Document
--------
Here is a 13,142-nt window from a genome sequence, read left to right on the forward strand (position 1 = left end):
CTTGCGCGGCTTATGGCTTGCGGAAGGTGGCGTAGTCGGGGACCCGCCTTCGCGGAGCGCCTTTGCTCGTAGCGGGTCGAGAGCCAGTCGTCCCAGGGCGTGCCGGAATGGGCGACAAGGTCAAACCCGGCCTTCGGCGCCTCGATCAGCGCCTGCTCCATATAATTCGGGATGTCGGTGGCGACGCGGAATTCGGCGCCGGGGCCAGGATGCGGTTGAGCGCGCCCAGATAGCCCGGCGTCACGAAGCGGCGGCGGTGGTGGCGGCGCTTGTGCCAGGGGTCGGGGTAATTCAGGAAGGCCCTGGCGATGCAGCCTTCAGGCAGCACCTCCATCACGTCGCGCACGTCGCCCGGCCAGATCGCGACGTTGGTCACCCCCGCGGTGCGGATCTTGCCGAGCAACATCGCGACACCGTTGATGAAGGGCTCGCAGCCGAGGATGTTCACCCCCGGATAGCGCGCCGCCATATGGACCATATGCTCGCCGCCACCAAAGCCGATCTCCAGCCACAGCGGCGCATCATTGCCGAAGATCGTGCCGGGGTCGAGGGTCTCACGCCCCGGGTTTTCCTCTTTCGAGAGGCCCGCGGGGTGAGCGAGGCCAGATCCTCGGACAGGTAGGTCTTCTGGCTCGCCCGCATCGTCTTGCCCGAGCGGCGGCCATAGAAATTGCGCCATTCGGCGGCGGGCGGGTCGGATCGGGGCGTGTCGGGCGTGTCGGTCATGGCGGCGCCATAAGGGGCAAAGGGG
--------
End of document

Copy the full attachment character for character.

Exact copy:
Here is a 13,142-nt window from a genome sequence, read left to right on the forward strand (position 1 = left end):
CTTGCGCGGCTTATGGCTTGCGGAAGGTGGCGTAGTCGGGGACCCGCCTTCGCGGAGCGCCTTTGCTCGTAGCGGGTCGAGAGCCAGTCGTCCCAGGGCGTGCCGGAATGGGCGACAAGGTCAAACCCGGCCTTCGGCGCCTCGATCAGCGCCTGCTCCATATAATTCGGGATGTCGGTGGCGACGCGGAATTCGGCGCCGGGGCCAGGATGCGGTTGAGCGCGCCCAGATAGCCCGGCGTCACGAAGCGGCGGCGGTGGTGGCGGCGCTTGTGCCAGGGGTCGGGGTAATTCAGGAAGGCCCTGGCGATGCAGCCTTCAGGCAGCACCTCCATCACGTCGCGCACGTCGCCCGGCCAGATCGCGACGTTGGTCACCCCCGCGGTGCGGATCTTGCCGAGCAACATCGCGACACCGTTGATGAAGGGCTCGCAGCCGAGGATGTTCACCCCCGGATAGCGCGCCGCCATATGGACCATATGCTCGCCGCCACCAAAGCCGATCTCCAGCCACAGCGGCGCATCATTGCCGAAGATCGTGCCGGGGTCGAGGGTCTCACGCCCCGGGTTTTCCTCTTTCGAGAGGCCCGCGGGGTGAGCGAGGCCAGATCCTCGGACAGGTAGGTCTTCTGGCTCGCCCGCATCGTCTTGCCCGAGCGGCGGCCATAGAAATTGCGCCATTCGGCGGCGGGCGGGTCGGATCGGGGCGTGTCGGGCGTGTCGGTCATGGCGGCGCCATAAGGGGCAAAGGGG